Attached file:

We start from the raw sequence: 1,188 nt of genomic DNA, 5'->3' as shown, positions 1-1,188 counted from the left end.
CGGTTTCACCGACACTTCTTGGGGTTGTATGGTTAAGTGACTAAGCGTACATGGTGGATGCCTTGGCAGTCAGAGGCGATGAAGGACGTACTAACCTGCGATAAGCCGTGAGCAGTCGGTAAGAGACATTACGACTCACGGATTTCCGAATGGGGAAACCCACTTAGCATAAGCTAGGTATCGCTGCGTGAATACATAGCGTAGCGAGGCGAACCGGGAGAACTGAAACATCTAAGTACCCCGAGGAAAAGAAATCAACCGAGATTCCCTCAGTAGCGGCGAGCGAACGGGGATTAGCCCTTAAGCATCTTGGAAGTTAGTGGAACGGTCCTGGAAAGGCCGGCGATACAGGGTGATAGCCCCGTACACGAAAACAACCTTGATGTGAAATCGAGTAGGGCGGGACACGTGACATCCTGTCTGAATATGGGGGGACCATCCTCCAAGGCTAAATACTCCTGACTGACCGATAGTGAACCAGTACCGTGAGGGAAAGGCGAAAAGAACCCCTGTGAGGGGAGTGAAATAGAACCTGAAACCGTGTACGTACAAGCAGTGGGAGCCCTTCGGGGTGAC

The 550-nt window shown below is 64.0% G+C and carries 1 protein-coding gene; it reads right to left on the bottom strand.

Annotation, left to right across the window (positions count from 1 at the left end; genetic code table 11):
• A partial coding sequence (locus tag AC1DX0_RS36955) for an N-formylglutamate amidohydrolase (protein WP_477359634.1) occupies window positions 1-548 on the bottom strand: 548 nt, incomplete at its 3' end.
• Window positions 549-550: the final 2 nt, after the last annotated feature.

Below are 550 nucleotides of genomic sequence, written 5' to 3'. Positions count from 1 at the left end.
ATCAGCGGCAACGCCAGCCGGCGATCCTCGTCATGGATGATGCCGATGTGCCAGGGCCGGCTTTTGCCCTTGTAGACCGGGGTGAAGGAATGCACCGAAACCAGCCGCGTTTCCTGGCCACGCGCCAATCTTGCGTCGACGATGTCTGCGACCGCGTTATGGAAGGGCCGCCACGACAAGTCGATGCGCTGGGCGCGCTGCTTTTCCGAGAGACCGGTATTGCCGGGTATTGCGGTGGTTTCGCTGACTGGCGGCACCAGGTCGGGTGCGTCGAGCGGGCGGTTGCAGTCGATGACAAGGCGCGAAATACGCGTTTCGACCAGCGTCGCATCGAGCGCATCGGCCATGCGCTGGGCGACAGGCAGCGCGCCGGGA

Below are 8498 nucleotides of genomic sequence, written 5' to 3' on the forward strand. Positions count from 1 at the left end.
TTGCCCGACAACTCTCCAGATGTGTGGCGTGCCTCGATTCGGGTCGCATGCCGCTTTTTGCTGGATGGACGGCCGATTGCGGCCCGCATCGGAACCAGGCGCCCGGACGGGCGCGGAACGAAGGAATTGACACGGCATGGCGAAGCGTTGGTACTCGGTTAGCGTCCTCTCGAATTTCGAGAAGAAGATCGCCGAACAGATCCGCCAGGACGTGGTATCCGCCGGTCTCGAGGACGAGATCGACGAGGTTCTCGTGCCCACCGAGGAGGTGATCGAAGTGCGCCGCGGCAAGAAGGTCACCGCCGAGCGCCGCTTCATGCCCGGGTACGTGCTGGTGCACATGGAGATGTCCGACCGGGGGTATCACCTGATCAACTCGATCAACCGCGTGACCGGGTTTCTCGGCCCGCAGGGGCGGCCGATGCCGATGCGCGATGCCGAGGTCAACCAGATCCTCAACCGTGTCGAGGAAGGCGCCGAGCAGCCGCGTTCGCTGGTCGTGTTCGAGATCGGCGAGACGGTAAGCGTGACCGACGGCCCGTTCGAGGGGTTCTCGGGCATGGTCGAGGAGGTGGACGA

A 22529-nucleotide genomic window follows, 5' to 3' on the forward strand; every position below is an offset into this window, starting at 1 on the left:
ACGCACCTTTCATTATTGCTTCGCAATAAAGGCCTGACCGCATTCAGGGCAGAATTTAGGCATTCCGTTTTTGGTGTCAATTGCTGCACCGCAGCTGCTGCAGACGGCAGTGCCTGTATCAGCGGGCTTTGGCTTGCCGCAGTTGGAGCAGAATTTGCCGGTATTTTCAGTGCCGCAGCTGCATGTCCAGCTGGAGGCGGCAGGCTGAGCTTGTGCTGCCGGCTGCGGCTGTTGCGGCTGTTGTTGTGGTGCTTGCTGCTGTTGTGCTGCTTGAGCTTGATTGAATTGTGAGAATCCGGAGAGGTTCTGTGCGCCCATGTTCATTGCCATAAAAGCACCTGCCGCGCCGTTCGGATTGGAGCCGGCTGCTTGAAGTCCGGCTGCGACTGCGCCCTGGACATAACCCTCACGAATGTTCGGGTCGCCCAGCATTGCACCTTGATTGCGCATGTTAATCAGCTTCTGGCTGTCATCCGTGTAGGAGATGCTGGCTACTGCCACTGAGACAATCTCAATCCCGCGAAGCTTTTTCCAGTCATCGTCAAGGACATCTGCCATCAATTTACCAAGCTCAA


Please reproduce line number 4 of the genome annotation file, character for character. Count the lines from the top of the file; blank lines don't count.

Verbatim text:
Annotation, left to right across the window (positions count from 1 at the left end; genetic code table 11):